Removing dissolved oxygen from boiler feed water is absolutely necessary to protect your boiler equipment from severe corrosion. But the make-up water necessary in any boiler system inevitably contains dissolved oxygen. Oxygen can sometimes enter condensate systems as well. A good deaerator is essential to trouble-free boiler operation.
Above is a typical “older-style” boiler feed water deaerator. You’ll see why I call it “older” in a moment. The theory here is relatively simple. Treated water containing dissolved oxygen is fed onto a contacting device where the water can be heated and contacted with steam which is also fed to the vessel. The steam heats the incoming treated water to around 250 °F (120 °C) and allows oxygen to escape (along with any small amount of uncondensed steam) to the atmosphere. Notice that the returning condensate is NOT contacted with the steam in this system. Some systems feed the treated water and condensate together to ensure a very low oxygen content. Other systems do not bother as the returning condensate is expected to already have a low oxygen content. You’ll see that newer systems are designed to treat both sources in most cases.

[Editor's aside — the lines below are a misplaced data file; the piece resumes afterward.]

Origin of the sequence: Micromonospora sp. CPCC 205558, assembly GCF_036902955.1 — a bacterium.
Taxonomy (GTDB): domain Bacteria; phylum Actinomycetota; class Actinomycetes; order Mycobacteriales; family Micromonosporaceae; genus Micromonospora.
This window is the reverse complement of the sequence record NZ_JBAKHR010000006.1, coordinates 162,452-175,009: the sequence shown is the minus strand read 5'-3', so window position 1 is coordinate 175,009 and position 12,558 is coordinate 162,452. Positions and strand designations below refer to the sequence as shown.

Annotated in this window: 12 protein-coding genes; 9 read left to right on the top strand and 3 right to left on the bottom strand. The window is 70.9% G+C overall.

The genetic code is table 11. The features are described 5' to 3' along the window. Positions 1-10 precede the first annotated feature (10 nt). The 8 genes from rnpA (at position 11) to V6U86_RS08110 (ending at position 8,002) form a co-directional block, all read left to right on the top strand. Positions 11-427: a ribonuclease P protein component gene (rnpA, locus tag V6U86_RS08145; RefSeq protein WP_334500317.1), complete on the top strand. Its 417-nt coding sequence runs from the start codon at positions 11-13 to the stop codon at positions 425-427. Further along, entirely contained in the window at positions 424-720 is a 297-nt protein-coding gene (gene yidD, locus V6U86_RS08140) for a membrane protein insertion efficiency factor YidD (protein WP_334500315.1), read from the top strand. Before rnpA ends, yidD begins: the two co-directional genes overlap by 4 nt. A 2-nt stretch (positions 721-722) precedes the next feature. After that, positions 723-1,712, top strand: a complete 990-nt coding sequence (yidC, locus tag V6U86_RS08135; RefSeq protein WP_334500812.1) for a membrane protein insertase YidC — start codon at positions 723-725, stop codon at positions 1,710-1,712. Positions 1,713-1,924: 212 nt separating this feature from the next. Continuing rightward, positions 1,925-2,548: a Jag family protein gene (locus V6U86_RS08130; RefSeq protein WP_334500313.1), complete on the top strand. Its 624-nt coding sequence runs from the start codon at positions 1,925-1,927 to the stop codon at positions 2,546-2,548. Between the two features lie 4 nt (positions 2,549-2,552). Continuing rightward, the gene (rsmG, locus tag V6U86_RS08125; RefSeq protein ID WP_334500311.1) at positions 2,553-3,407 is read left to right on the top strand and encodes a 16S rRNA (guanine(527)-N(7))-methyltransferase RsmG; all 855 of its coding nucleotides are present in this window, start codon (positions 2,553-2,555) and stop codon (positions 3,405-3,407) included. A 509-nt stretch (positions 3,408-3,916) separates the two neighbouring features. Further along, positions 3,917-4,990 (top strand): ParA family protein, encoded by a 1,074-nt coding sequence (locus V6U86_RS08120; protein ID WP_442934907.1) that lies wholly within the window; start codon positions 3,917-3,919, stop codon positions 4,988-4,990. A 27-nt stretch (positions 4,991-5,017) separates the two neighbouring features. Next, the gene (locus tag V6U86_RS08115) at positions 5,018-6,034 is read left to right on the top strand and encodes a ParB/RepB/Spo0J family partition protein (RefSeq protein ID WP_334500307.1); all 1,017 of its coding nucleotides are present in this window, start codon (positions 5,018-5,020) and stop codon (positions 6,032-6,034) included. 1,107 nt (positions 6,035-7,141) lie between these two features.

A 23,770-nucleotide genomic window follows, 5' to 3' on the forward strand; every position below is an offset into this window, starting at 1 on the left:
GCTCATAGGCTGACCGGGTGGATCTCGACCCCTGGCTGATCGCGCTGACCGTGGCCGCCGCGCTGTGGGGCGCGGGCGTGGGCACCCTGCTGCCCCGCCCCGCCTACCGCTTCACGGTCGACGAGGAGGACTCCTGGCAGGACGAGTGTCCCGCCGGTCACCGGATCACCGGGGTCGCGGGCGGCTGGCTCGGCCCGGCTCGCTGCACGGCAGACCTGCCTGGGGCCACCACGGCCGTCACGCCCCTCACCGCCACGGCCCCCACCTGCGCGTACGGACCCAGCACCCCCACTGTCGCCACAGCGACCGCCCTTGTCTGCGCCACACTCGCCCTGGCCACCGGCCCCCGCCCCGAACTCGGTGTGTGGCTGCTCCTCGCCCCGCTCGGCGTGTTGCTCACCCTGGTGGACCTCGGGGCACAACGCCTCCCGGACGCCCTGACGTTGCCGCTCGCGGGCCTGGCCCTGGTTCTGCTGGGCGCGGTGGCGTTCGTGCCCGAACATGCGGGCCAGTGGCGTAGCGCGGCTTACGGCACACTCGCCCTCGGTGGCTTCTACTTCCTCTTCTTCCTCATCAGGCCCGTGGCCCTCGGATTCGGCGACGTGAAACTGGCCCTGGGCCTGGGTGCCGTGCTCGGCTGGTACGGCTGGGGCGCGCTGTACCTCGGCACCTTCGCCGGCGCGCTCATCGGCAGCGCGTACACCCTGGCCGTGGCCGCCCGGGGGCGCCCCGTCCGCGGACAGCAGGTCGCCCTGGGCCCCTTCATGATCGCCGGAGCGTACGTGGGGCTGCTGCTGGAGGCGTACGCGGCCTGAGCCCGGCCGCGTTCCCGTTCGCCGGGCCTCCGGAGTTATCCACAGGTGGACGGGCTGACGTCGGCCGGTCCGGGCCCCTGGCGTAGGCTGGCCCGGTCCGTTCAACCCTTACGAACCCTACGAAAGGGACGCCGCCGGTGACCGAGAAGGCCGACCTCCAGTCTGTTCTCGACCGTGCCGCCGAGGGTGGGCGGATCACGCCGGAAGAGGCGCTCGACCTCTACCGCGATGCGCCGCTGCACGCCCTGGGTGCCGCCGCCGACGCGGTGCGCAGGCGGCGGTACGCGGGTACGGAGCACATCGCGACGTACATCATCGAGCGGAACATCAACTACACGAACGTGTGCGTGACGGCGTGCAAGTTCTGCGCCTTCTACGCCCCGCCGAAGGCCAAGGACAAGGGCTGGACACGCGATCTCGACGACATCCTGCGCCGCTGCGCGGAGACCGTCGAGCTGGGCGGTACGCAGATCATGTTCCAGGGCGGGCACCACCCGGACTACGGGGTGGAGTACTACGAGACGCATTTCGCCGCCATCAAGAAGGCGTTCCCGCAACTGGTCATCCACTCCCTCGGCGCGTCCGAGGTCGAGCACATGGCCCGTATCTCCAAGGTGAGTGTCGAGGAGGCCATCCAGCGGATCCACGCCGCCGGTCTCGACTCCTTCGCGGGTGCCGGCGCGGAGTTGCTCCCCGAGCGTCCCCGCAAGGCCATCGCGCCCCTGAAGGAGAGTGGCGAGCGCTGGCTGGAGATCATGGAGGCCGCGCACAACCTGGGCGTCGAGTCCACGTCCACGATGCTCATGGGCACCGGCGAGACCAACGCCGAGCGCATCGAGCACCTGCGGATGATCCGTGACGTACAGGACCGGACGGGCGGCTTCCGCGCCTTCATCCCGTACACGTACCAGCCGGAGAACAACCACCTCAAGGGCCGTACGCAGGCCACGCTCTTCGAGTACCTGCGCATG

A next generation deaerator system from Hurst Boiler, called the Oxy-Miser, utilizes a scrubbing section to contact oxygen-rich feedwater with steam rather than the more traditional tray arrangement.
In this design, both the treated boiler feed water and the condensate return are sent through the scrubbing section of the deaerator. The Oxy-Miser system is available in capacities ranging from 5,000 to 200,000 lb/h (2300 to 91000 kg/h).